The Commerce Department reported that retail sales rose 0.1% in November. The headline number represents the seasonally adjusted month to month change. Given the vagaries of the seasonal adjustment process, this may or may not be an accurate representation. Considering the tiny size of the statistically massaged rate of change, the odds are pretty high that the impression given by this number is wrong.
Furthermore, the number is not adjusted for inflation. Regardless of how “inflation” is defined, it usually adds a couple of percent to the annual growth rate in retail sales. The month to month change in the inflation rate can be volatile, but over the course of a year, the volume of retail sales after adjustment for inflation is usually a good deal less than the top line reports show.
The best way to measure retail sales is on the basis of actually surveyed sales, before any seasonally finagling, but adjusted for inflation. That allows us to estimate the change in the actual volume of sales. In other words, are people buying more stuff or less stuff? We aren’t interested in this case whether they’re paying more for the same amount of stuff. We just want to know how much stuff!
That’s the only way to accurately gauge and understand the momentum of the US economy. Using not seasonally manipulated data (NSA) we can’t tell whether sales were up 0.1% or not. But we can look at the actual change and tell how the month fared versus previous Novembers. I use a 10 year lookback period for that purpose.
Actual retail sales including inflation rose by 3.2% month to month in November. November is the beginning of the holiday shopping season and sales normally increase from October. The average November increase over the past 10 years was +1.6%. The current number was stronger than average, and the strongest reading in at least the last 11 years.
Shoppers saw the Trump election victory, figured the world was coming to an end, and said, “What the hell. We might as well go shopping.”
As a result of this strong pop, the annual growth rate rose to +5.3%. That was the second fastest growth momentum of 2016, after February’s sizzling 6.9% gain. The monthly oscillations left the average gain for the past 12 months near 3%.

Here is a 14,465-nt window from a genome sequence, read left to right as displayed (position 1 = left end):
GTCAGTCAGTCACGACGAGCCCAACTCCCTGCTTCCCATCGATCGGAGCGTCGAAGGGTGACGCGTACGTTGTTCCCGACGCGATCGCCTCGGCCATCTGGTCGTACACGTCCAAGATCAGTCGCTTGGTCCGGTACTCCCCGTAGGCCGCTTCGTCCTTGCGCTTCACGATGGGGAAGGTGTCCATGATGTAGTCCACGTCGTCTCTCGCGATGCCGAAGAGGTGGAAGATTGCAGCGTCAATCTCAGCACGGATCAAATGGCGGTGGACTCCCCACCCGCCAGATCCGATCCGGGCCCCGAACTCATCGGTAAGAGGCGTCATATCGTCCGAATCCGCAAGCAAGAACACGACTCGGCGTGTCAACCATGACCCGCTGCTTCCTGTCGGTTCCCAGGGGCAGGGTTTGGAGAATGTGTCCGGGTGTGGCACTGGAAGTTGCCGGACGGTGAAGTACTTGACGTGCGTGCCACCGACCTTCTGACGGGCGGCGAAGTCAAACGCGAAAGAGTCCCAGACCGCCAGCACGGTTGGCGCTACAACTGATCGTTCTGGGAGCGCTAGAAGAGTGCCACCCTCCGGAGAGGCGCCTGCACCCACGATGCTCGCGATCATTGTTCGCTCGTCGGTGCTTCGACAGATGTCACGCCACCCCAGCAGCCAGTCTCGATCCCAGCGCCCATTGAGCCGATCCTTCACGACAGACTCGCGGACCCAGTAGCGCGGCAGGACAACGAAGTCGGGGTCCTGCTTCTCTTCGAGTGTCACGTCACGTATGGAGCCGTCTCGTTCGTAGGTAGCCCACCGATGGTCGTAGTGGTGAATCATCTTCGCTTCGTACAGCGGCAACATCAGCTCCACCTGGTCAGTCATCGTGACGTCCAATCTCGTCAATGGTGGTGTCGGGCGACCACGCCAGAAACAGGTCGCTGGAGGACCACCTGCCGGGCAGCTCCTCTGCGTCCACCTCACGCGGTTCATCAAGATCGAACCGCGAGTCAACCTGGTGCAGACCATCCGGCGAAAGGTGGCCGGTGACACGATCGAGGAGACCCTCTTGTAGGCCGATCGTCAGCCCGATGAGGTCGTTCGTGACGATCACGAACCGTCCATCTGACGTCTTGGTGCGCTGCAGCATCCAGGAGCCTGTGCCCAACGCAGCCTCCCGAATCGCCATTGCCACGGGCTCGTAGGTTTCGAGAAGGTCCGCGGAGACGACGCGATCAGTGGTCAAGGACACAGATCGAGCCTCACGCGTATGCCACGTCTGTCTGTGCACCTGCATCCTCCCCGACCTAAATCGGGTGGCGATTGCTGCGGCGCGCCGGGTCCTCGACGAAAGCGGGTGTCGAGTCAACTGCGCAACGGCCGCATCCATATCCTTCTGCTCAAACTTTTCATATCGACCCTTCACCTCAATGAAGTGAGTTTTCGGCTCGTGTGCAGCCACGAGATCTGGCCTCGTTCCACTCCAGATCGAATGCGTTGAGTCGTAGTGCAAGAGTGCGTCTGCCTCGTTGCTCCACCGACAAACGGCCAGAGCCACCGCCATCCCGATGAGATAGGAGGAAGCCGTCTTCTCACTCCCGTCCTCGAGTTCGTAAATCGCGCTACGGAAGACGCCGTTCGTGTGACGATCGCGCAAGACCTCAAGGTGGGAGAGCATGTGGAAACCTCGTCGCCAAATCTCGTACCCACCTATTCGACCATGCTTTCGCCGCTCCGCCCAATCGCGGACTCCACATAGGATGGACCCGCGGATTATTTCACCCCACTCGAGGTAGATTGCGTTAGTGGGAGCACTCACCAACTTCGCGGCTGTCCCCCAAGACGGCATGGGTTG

Lest we get too excited about this apparent sales acceleration, note that something similar occurred in 2007, just as the financial system was on the doorstep of collapse.
It had actually already begun to collapse. Only mainstream economists and media pundits failed to recognize the fact. They encouraged consumers to keep borrowing and spending. Then the bottom dropped out.
I suspect a similar process is under way today, as virtually everyone in the mainstream has bought into the ridiculous fantasy that Trump will boost the US economy to a longer period of stronger growth.
Aside from the assumptions upon which this apparent burst of spending was based, let’s keep the big picture in perspective. Nominal sales have risen 24% since the last retail sales peak in 2007. That’s a compound rate of about 2.4% per year.
Depending on how you like to measure retail inflation, it suggests that the real growth rate was somewhere around zero. Just like the Fed Funds rate. A lot of good that did.
I like to use the Producer Price Index for finished core consumer goods to adjust sales from nominal terms to real terms. I think that’s the best measure for reflecting the behavior of retailers in the market place. When their costs on the goods they purchase rises, the virtually always find a way to pass that increase through to consumers.
On that basis, sales did have a strong pop in November, because there was no increase in the inflation measure in November. The real gain in sales was therefore 3.2% from October, which again was the best November uptick in at least the last 11 years. I’ll attribute that to Trumpophoria.
That gain left the real annual increase at 3.6%, thanks entirely to the November pop. In October, the annual growth rate was languishing at +0.4%. Furthermore, the total gain in real sales since the 2007 peak was a mere 3%. Let me repeat that–a total of 3% in 9 years! In 8 of those years the Fed held interest rates near zero. In 6 of those years, the Fed was aggressively printing money.
Over those 9 years, while real sales grew 3%, US population grew by 7%. Real sales per capita actually fell 4%. That’s just more evidence that the standard of living of most Americans has been falling. Those in the top income strata keep spending, and inflation pads the top line numbers. But in the end, the nation is worse off.
The US economy is really no stronger now than it was in 2007. The country is 7% bigger, and that looks like intrinsic growth in the top line economic data. But in reality, it’s only population growth and income growth at the top of the spectrum. The base of the US consumption based economy is continually being hollowed out. It won’t be able to withstand a rise in interest rates for very long.
Everything looks great on the surface, but under these conditions a bear market is will probably dawn in the first half of 2017. The current stock market rally is a gift. A monthly program of materially trimming your stockholdings over the next 6 months is probably prudent.